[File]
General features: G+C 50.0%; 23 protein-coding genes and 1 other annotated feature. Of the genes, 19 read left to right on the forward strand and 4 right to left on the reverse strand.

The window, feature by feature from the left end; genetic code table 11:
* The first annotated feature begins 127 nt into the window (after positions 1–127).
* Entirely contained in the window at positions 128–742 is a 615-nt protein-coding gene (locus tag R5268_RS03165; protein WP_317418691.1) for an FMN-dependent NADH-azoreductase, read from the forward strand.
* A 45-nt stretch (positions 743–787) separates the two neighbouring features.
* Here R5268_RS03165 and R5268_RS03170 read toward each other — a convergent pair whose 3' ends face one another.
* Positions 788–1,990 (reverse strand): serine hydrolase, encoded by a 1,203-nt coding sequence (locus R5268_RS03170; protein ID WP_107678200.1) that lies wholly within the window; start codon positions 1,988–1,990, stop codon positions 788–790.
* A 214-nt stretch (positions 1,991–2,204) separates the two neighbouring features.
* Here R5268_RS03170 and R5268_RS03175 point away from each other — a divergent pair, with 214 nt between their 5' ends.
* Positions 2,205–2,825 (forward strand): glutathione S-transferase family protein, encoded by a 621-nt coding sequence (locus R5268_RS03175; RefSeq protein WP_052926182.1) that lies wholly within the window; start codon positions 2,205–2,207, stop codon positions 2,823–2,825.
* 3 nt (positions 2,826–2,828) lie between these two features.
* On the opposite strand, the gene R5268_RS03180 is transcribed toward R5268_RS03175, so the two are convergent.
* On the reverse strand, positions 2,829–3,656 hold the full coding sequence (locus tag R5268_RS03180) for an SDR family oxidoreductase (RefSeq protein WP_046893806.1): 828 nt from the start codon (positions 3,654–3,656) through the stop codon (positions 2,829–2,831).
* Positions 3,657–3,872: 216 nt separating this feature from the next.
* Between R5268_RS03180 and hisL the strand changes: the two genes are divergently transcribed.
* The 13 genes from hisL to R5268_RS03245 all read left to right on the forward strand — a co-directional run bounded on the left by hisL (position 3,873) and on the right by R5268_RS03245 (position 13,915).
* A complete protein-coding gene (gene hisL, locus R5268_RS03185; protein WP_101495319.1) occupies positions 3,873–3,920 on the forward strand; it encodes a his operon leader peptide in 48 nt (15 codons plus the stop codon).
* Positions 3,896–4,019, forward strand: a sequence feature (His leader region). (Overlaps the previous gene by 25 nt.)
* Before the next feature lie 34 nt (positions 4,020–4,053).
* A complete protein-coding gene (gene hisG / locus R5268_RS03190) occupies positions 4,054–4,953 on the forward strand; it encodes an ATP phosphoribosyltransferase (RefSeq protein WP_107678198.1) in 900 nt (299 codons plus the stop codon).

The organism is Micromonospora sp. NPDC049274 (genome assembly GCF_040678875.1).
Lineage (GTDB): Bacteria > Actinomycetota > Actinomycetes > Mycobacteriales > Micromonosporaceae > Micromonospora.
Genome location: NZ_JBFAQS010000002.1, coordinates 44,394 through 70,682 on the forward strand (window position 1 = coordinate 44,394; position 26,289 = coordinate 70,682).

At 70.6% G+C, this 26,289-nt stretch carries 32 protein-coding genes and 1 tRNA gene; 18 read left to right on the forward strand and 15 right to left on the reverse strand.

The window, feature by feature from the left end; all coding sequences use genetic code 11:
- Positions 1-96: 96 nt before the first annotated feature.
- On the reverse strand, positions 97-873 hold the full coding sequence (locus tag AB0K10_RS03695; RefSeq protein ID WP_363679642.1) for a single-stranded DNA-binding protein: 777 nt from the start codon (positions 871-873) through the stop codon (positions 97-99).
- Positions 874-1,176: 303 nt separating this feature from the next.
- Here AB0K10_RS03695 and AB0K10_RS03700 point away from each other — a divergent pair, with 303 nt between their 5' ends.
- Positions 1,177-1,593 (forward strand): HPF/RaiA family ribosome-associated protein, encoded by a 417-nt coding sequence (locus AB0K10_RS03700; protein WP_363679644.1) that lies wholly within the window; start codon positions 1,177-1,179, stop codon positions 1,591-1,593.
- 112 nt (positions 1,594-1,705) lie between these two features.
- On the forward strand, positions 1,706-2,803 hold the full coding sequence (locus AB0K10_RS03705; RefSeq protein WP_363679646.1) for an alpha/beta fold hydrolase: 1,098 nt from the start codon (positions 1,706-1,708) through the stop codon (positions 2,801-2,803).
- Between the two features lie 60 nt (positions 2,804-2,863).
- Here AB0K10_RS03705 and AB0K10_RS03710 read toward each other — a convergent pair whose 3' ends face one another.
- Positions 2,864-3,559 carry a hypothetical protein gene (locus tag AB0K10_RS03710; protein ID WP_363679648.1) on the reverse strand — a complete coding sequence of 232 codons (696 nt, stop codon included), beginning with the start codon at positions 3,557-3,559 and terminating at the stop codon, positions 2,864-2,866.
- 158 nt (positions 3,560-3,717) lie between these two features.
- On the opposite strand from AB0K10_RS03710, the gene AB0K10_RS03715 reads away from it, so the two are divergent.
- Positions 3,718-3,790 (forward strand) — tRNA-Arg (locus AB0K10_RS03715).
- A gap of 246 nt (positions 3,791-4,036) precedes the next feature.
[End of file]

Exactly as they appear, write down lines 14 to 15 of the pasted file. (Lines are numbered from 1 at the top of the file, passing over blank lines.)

* Positions 3,657–3,872: 216 nt separating this feature from the next.
* Between R5268_RS03180 and hisL the strand changes: the two genes are divergently transcribed.